Opinion: The case for renewable gas in a clean energy future, not just electricity

Jul 18 2022, 11:52 pm

Written for Daily Hive Urbanized by Joe Mazza, who is the vice-president of energy supply and resource development for FortisBC.

The provincial government’s CleanBC Roadmap sets ambitious greenhouse gas reduction targets including a cap on natural gas utilities.

Reducing emissions has always been top of mind for us at FortisBC, both through an ever-increasing focus on energy efficiency and since 2011, introducing North America’s first Renewable Natural Gas (RNG) program.

Renewable and low carbon gases are an important cornerstone of a low carbon economy and help abate emissions across the whole value chain. Their use is essential if we are to accelerate the reduction of greenhouse gas emissions in multiple sectors, including buildings, industry, and transportation.

Today, we are delivering more RNG than ever as we continue to rapidly bring on more supply. However, as we continue to invest in growing our renewable and low carbon gas supply, critics and advocates for an electric-only energy system maintain that gas is the problem. But gas, as an energy form, is not the issue. The issue is carbon.

When we can address carbon emissions by using gas energy from a renewable and low carbon gas supply, we are able to present an affordable and attainable option for British Columbians to fight climate change. So the answer is not phasing out the gas system or limiting its ability to operate by preventing further gas connections, but it is about ensuring that the system carries progressively cleaner energy.

To do that, we need to start having discussions that acknowledge the complexity of the issue and the need for science and evidence-based solutions. From studies conducted here in BC to those conducted by the International Energy Agency, it is acknowledged that gas, specifically renewable and low carbon gas, is key to a lower-carbon energy future and is one of the most expedient ways to affect rapid decarbonization.

Gas can help solve greenhouse gas emissions. Every gigajoule (GJ) of RNG replaces the equivalent amount of natural gas and keeps more carbon underground while still providing the benefits of a flexible, energy-dense gas system. Importantly, RNG is a recognized compliance pathway by the BC Government and helps the province meet its CleanBC targets.

Our province is rich in diverse energy resources and energy infrastructure, including a resilient, reliable gas system that is complementary to the electricity system.

Delivering power only through poles and wires, which are subject to extreme weather, leaves us with a suboptimal system, while we abandon billions of dollars worth of piped infrastructure that could be delivering clean energy.

From a system perspective, renewable and low-carbon gas makes use of a high-performing, extensive system worth billions of dollars, saving ratepayers money from having to rebuild that same capacity on electric systems. With the cost pressures facing British Columbians, we think families expect utility providers to decarbonize as cost-effectively as possible. From an individual sense, using a drop-in solution like RNG makes a difference without undergoing costly retrofitting that many can’t afford.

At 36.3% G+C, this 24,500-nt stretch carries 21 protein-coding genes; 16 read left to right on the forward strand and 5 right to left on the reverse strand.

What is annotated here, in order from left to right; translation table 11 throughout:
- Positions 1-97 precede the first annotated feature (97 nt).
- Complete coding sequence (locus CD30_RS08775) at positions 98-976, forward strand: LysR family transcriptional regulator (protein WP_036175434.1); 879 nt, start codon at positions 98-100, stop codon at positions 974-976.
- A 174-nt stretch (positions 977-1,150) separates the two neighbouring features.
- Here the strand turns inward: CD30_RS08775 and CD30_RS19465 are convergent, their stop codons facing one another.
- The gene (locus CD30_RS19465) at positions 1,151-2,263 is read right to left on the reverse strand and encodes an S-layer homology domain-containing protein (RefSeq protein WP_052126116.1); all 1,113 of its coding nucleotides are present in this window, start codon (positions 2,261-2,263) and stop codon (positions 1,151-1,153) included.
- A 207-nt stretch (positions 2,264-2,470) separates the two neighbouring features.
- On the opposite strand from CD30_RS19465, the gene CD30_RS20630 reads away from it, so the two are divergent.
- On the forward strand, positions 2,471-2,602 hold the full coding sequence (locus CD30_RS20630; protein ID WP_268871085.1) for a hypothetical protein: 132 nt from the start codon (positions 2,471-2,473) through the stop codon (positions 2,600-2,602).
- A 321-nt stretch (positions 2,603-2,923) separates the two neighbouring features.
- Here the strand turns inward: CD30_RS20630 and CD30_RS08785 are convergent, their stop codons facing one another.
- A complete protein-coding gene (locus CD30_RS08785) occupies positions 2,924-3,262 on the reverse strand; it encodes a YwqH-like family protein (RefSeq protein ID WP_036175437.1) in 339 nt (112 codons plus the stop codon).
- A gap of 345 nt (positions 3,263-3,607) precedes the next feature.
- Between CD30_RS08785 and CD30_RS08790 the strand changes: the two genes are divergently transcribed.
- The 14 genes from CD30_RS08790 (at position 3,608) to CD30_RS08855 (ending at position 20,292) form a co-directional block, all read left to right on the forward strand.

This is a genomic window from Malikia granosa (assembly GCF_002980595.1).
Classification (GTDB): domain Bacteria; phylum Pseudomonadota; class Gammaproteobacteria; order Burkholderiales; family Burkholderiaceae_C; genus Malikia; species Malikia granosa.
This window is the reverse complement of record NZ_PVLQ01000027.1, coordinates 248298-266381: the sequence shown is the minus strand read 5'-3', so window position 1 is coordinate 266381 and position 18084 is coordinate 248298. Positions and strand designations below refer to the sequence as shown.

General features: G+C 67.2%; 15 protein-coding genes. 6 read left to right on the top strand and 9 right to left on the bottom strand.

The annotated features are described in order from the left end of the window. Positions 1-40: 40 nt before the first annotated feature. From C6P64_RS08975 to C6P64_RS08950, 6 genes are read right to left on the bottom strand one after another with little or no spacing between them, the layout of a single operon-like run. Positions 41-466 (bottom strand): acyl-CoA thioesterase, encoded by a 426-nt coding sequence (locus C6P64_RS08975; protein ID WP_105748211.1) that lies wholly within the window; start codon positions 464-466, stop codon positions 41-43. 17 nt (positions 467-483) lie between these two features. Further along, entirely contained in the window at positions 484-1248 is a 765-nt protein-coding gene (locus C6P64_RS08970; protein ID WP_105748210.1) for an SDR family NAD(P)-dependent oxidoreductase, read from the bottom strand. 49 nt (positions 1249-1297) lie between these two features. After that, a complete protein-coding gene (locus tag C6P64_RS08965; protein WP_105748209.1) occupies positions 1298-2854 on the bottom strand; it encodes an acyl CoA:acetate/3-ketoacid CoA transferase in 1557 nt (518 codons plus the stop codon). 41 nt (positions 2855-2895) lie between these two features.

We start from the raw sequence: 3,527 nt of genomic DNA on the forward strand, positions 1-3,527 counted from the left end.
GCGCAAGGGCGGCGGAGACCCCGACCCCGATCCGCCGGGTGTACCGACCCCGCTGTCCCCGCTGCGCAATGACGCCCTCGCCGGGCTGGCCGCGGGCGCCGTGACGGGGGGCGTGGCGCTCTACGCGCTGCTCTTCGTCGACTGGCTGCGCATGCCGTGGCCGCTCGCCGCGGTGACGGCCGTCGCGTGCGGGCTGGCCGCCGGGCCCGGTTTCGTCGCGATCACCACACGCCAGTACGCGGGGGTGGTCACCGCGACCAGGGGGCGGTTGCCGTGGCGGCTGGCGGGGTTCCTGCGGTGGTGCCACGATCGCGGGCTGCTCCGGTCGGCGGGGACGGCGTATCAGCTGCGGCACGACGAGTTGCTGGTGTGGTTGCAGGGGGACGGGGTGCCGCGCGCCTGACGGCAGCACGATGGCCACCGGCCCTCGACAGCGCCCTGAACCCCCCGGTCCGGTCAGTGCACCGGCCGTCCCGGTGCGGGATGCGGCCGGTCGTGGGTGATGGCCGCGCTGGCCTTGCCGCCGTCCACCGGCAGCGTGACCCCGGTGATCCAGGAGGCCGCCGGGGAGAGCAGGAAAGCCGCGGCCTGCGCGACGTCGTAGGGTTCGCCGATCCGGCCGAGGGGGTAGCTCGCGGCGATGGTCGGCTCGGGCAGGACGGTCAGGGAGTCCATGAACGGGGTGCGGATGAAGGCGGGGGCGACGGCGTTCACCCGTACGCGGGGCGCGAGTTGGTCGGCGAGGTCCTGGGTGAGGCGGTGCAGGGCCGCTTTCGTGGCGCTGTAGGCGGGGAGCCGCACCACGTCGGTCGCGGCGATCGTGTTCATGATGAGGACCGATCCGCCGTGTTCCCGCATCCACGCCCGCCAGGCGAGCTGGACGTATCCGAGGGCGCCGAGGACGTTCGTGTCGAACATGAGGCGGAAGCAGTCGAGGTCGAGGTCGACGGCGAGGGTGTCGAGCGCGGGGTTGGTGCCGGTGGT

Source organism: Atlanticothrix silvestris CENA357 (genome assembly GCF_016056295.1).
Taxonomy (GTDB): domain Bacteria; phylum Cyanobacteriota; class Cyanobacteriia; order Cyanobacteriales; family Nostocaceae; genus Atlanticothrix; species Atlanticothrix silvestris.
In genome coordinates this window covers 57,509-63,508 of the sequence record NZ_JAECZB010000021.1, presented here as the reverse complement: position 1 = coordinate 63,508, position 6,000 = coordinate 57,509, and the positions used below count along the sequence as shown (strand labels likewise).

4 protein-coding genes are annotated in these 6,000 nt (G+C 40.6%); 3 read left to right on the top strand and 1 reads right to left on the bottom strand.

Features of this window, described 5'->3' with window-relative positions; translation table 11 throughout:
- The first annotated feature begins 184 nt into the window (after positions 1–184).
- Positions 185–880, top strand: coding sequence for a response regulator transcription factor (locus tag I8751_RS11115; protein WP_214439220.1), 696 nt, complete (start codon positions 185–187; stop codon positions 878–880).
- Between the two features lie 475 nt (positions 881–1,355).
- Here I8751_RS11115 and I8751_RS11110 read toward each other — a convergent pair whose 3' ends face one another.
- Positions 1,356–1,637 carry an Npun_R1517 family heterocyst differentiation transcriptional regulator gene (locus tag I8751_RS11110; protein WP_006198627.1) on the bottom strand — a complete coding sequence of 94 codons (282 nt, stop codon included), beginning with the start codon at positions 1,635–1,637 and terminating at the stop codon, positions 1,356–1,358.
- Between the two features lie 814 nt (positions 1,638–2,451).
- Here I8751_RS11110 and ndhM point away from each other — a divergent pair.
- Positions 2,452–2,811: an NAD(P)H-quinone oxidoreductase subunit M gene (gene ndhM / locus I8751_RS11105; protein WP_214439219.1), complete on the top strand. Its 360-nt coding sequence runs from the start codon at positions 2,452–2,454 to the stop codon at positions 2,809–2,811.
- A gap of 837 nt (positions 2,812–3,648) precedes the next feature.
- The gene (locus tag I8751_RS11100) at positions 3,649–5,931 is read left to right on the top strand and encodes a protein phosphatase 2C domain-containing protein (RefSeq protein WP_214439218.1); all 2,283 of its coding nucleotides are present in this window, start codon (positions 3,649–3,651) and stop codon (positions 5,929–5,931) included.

RNG has huge decarbonization potential. We are growing it exponentially every year. In 2022, FortisBC expects more than triple its supply with a projected 3.9 petajoules (PJ) of expected annual RNG supply. This is roughly enough energy to meet the natural gas needs of approximately 43,350 homes in BC (according to the average annual consumption of 90 GJ per year).

The potential in the province for renewable and low carbon gases is massive. A recent study commissioned by FortisBC, the provincial government, and the BC Bioenergy Network revealed that by 2050, renewable and low-carbon gases could provide as much as 440 PJ per year — roughly double what currently flows through our current gas system. Hydrogen has the largest supply potential in the province; it can leverage both BC’s low-carbon electricity grid and its natural gas reserves to produce both carbon-free and low-carbon hydrogen gas that can significantly reduce the carbon intensity of our gas infrastructure. Recently, we announced our first hydrogen pilot project with Suncor Energy and Hazer Group Limited which brings new technology to the province to produce clean-burning hydrogen from natural gas.

Electricity supply would be hard pressed to grow at the same pace. Hydroelectric facilities take years to gain approval and several more to construct. Rapid electrification would be incredibly challenging from a supply perspective without the gas system able to backstop its progress.

We can move forward with new RNG supply more quickly and given the ambition from the province for rapid decarbonization, that is important.

Also, many of our new RNG sources are carbon negative, and with innovation and technology, we are looking for ways to increasingly go below zero on carbon intensity, something the electric system is not designed to do.

As a utility that also delivers clean hydroelectricity, we see the value of a decarbonized gas system working alongside the electric system as these systems work in concert to provide energy security that meets all of the needs of British Columbians.

We have the infrastructure that is bought and paid for and available today to deliver low-carbon energy to homes and businesses.

We are working hard to increase supply to eventually one day in the future be able to deliver 100% renewable gas to our customers. This is not just a “pipe” dream, it is a reality that is already flowing through our system. It cannot happen overnight, but the change is happening now and the potential is there.

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